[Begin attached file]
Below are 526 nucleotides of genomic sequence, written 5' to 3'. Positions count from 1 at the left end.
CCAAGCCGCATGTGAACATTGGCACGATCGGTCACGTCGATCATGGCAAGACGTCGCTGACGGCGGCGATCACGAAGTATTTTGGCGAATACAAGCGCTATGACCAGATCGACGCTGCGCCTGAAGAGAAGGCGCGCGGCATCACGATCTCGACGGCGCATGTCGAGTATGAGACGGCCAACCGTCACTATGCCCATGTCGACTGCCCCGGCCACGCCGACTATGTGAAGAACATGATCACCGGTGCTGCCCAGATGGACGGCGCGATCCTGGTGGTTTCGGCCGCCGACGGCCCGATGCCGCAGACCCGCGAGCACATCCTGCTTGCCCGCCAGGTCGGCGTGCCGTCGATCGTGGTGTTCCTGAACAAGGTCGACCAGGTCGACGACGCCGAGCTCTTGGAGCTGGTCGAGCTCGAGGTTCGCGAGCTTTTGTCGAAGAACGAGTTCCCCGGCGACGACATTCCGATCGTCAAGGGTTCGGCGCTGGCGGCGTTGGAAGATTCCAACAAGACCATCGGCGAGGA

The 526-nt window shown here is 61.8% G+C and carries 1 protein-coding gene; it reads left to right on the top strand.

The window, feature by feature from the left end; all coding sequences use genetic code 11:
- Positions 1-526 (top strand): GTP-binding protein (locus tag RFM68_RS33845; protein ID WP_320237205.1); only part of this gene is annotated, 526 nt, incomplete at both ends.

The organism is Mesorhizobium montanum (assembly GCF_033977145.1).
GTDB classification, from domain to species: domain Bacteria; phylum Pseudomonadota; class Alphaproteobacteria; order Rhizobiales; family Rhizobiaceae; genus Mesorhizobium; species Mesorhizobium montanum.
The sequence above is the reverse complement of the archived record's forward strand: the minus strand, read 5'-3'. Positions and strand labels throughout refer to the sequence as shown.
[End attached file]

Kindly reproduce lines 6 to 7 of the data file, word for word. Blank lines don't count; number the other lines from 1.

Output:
The organism is Mesorhizobium montanum (assembly GCF_033977145.1).
GTDB classification, from domain to species: domain Bacteria; phylum Pseudomonadota; class Alphaproteobacteria; order Rhizobiales; family Rhizobiaceae; genus Mesorhizobium; species Mesorhizobium montanum.